Aquatic guppy fish have highly bright colours and lovely fin forms, due to natural selection. The breed of Guppies in confinement varies a lot from the wild guppies that you will find. Female guppies, though their body is still bland, have a colorful tail and dorsal fins. On the other hand, masculine guppies have vivid pectorals, dorsal and tail fins. Their bodies are entirely coloured, often painted with various designs or colours.
It is a remarkably resilient guppy fish. In several different aquatic ecosystems, they can survive. While they originate from South America, in tropical and temperate regions, and in home aquariums, guppies can be found throughout the world today.
Guppies are all-natured. This implies that they are going to eat whatever is in the water and thus can fit in their mouths. A variety of bugs, plants and larvae consume guppy fish in the wild. Vegetable flakes, spirulina and algae capsules, brine shrimps, micro-worms as well as other foods, such as egg yolk and beef heart, are fed to guppies in captivity.
In third-world nations, malaria is still a major concern. In various rivers and lakes throughout Asia and Africa, guppies have been bred to fight malaria and eliminate mosquitoes. The scale of the larva of the mosquito is 2 mm (0.1 inch) and fits nicely into the mouth of the guppy fish.
Guppies are often used in India to check water supply. The scarcity of water supply has become a big issue after flooding and natural catastrophes. Due to drinking dirty water, people have died.
The lack of costly lab machinery and water testing kits has ended in a less expensive, somewhat inhumane approach. In order to check their water supply, the population began using guppy fish. They put the fish down into the water and observed it a couple of days later. The water was fine for drinking if the fish survived.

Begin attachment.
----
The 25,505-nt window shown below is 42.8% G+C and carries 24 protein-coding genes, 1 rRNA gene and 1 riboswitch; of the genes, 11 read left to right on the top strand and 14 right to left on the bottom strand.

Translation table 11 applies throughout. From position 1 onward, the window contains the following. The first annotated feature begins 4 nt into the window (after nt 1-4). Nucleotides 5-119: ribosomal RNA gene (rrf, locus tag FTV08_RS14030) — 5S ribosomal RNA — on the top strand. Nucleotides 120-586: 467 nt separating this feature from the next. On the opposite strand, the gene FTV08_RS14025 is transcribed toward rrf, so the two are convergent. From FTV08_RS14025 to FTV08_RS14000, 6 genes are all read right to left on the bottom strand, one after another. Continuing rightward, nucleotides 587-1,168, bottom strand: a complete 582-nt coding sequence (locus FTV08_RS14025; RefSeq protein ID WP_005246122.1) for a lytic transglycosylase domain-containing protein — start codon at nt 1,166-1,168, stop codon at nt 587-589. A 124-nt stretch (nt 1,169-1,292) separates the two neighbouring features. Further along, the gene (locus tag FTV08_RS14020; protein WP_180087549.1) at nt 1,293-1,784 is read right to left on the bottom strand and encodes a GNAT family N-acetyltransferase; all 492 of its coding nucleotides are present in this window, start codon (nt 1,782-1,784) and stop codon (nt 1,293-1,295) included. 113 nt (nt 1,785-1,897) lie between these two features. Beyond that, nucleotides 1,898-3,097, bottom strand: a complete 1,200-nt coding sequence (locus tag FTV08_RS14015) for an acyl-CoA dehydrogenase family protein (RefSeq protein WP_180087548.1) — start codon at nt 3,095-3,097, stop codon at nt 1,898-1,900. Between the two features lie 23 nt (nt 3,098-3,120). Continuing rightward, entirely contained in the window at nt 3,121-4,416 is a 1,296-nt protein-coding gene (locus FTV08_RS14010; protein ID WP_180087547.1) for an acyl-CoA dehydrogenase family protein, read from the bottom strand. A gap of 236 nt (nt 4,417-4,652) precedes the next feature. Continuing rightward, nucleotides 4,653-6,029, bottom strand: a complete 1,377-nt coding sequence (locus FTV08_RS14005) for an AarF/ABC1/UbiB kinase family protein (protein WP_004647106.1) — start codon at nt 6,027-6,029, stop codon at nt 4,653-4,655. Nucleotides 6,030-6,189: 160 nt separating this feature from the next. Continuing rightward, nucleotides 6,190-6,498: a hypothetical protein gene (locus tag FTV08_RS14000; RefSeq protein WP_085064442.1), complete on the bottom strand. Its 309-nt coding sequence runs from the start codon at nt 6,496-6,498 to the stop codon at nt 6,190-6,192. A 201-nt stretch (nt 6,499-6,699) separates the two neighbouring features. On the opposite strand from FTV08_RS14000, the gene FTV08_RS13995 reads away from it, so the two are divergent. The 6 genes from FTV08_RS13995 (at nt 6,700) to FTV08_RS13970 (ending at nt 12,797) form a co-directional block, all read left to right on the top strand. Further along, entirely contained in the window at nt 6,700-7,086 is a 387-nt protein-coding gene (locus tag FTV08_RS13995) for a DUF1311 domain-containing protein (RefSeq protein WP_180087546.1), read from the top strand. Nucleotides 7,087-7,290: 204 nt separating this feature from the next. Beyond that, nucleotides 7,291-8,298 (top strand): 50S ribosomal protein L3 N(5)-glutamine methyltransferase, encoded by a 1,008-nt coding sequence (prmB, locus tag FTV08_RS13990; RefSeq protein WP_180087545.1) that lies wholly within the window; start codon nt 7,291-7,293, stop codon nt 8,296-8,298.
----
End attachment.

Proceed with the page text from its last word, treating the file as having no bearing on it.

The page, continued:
Guppies were described for the first time in Venezuela by Wilhelm Peters in 1859, under the scientific name Poecilia reticulata. In 1861, the same fish was described in Barbados by De Filippi as "Lebistes poecilioides."
While not the first official discovery, the guppy fish was named after the British naturalist and zoologist Robert John Lechmere Guppy, who found this fish in Trinidad in 1866 and described it under the scientific name Poecilia reticulata.
Guppies are often referred to as millions of fish. In a very short period of time, the name came from their ability to reproduce, giving birth at once to multiple descendants. Guppies do not lay eggs, unlike other fish. They give birth to a live fry, mate and female guppies, who are able to swim and feed from the first second of their lives. At about 3 months, female guppies reach sexual maturity in captivity. They will drop 20-60 fry approximately 30 days after mating. All year round, every 30 days, this process repeats. In certain rare instances, guppies will give birth to 100-120 fries.
Guppy fish have a lifespan of 1-3 years on average. Guppies can live up to 5 years in some rare cases. The lifespan of these fish is considered short by many fish keepers, but don't forget that a female guppy can give birth between 10-15 times in their lifetime, which is extremely stressful for the fish. This can result in 600 new guppy fish, from a couple of guppies in a time of just 1-1.5 years , considering an average 40 fry / batch.
Guppies are a very small fish species. Female guppies can reach up to 1.5 inches, while just 1.2 inches for male guppies. If you have a small aquarium, your best option for holding guppy fish may be. Cannibalism is possibly the correct term that guppies would eat their fry to describe. You should give them ample hiding spaces or split the pregnant female guppy from the rest if you are trying to breed guppies and want to save as many guppy fry as possible.
Even though they eat their own fries, the guppies are very quiet fish. They're not nibbling on other fish, and they're not chasing them around. I don't suggest holding them with aggressive fish, though. For a group fish, guppies are fine, holding them together with other peaceful fish such as plecos, tetras or cory, swordtails, platies or molies, .
Believe it or not, guppy fish, without feeding, will live for a week in a fish tank. If you're planning a shorter holiday, you don't have to think about feeding your fish, because they'll be fine even after 2 weeks without feeding them.